After nearly five years since my last flight as a private pilot, it felt great to get out flying again with an instructor. It was amazing how much past knowledge came back so quickly. That shows the power of repetition from the original flight training nearly 10 years ago!
And speaking of repetition… it seems that every time I’m working with front line supervisors and managers they identify ‘negativity’ as one of the employee behaviors they ‘put up with’.
When asked what they are putting up with, front line supervisors and managers always put employee negativity on the list. And the reason the leader puts up with it is because despite the negativity, the employee is often able to do their job to at least an acceptable level. Sometimes a negative employee is one of the top performers.
One of our clients relayed the story of their mail room. There were eleven employees working in the mail room of a large financial services company. One of the employees did his job but also was very negative in his interactions with co-workers. Finally management terminated the employee and the remaining ten employees were able to do more work, more quickly than the eleven had done previously. The negative employee was acting as a productivity drain on the rest of the work group.
What impact does negativity have in your workplace? Do you find it difficult to schedule two employees to work side by side because of conflicts? Do you notice employees going out of their way to avoid dealing with someone who is known to be difficult?
As a leader it is tempting to label the person as having a negative attitude. However most of us have negative attitudes from time to time. It is not the attitude, it is the behavior that is a problem. The behaviors might include speaking in a demeaning tone, always criticizing, talking negatively about other departments or coworkers, being abrupt with customers, being disrespectful, or not cooperating.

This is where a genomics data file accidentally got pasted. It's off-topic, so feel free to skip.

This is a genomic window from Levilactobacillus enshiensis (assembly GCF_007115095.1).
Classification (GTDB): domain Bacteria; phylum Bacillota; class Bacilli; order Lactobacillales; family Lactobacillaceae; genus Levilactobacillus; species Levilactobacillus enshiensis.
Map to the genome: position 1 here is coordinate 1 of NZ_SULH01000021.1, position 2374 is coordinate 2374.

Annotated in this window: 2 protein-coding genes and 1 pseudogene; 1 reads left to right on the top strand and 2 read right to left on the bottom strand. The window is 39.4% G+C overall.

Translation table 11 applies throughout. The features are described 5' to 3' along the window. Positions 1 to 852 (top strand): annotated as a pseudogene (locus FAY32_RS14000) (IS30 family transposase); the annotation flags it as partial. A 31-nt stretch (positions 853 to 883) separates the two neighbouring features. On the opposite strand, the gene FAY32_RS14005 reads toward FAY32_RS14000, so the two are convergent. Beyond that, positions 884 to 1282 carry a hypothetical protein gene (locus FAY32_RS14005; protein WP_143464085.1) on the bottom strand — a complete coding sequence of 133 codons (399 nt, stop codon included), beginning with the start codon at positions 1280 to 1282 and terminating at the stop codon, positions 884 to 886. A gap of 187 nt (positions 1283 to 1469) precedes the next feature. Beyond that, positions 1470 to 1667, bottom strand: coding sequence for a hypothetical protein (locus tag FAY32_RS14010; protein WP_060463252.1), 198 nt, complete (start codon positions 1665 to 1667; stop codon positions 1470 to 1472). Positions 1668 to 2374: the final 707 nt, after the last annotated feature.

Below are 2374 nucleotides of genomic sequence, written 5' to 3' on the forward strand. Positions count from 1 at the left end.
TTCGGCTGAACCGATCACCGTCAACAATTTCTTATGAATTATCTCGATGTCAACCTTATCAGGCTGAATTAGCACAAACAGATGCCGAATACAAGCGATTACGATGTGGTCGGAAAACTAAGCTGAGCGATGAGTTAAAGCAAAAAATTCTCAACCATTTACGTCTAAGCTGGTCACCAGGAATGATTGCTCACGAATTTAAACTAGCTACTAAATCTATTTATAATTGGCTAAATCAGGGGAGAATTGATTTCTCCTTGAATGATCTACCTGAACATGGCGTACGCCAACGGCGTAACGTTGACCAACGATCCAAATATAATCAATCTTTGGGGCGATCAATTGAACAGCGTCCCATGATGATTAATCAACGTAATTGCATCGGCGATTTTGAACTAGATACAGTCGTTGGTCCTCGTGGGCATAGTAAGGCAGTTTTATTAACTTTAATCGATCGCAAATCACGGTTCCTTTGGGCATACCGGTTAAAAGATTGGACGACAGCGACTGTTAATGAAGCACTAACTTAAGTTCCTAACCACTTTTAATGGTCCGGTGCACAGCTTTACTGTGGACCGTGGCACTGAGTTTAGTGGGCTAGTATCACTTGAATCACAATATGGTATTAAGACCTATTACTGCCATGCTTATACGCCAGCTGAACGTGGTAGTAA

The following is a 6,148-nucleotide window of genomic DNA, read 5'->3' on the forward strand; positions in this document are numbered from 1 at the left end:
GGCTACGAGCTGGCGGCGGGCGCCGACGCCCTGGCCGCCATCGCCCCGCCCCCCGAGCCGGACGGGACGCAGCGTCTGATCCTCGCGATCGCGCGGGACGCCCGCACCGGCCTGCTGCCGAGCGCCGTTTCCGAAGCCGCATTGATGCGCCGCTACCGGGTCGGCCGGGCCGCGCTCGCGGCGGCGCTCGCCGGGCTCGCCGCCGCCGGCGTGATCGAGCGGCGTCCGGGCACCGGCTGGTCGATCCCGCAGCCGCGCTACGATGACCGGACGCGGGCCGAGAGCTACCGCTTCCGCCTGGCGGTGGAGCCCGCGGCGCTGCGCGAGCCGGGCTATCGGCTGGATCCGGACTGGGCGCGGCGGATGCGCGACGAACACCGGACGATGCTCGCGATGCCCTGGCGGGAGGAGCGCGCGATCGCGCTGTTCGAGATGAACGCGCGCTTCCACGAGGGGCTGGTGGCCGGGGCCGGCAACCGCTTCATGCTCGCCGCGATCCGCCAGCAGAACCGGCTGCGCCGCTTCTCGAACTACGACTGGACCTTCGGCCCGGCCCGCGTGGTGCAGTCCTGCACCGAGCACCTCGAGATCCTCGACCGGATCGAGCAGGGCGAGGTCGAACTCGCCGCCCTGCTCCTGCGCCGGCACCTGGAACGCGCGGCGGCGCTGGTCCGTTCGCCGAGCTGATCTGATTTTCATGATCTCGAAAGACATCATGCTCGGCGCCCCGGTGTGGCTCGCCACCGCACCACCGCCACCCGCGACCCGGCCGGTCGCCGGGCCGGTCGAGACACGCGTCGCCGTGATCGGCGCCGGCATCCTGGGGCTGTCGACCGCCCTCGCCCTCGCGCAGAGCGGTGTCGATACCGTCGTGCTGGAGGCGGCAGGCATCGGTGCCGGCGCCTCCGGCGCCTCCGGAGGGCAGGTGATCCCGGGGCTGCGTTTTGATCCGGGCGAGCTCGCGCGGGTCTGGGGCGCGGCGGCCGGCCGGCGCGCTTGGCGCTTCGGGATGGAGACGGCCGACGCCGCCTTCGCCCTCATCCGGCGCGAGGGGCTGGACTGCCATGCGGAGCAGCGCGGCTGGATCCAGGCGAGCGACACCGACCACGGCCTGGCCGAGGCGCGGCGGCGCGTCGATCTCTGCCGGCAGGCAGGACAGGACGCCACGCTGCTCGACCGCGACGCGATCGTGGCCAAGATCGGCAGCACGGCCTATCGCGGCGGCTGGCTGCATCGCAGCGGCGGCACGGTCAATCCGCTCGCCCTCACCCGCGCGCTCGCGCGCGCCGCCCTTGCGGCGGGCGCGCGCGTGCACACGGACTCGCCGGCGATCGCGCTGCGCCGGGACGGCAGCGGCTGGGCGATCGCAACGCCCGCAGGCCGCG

The manager has a right (and obligation) to address the situation. It can be simply by commenting and questioning in private, or if the behavior continues it might escalate into a disciplinary conversation.
Some supervisors and managers in a unionized environment will avoid the disciplinary route because they know that the discipline will likely be overturned in the grievance process. Effective leaders aren’t preoccupied by the fact that the discipline won’t stick – they still proceed because they know that at least the message has been sent that the behavior is unacceptable.
Putting Ideas into Action
- Identify the source of negativity in your work group.
- Think about the cost of putting up with the problem in terms of your time being wasted, customers not being serviced or employees not working well together.
- Consult with your manager and the HR department to develop a strategy and to practice what to say to the employee.
- Have the meeting with the employee.
- If you notice an improvement, offer praise and reinforcement for the changed behavior.
- Observe how your life as a leader gets easier and how the productivity of your work group increases without the negative influence.
When you tackle the negativity you will gain the respect of your employees and your manager.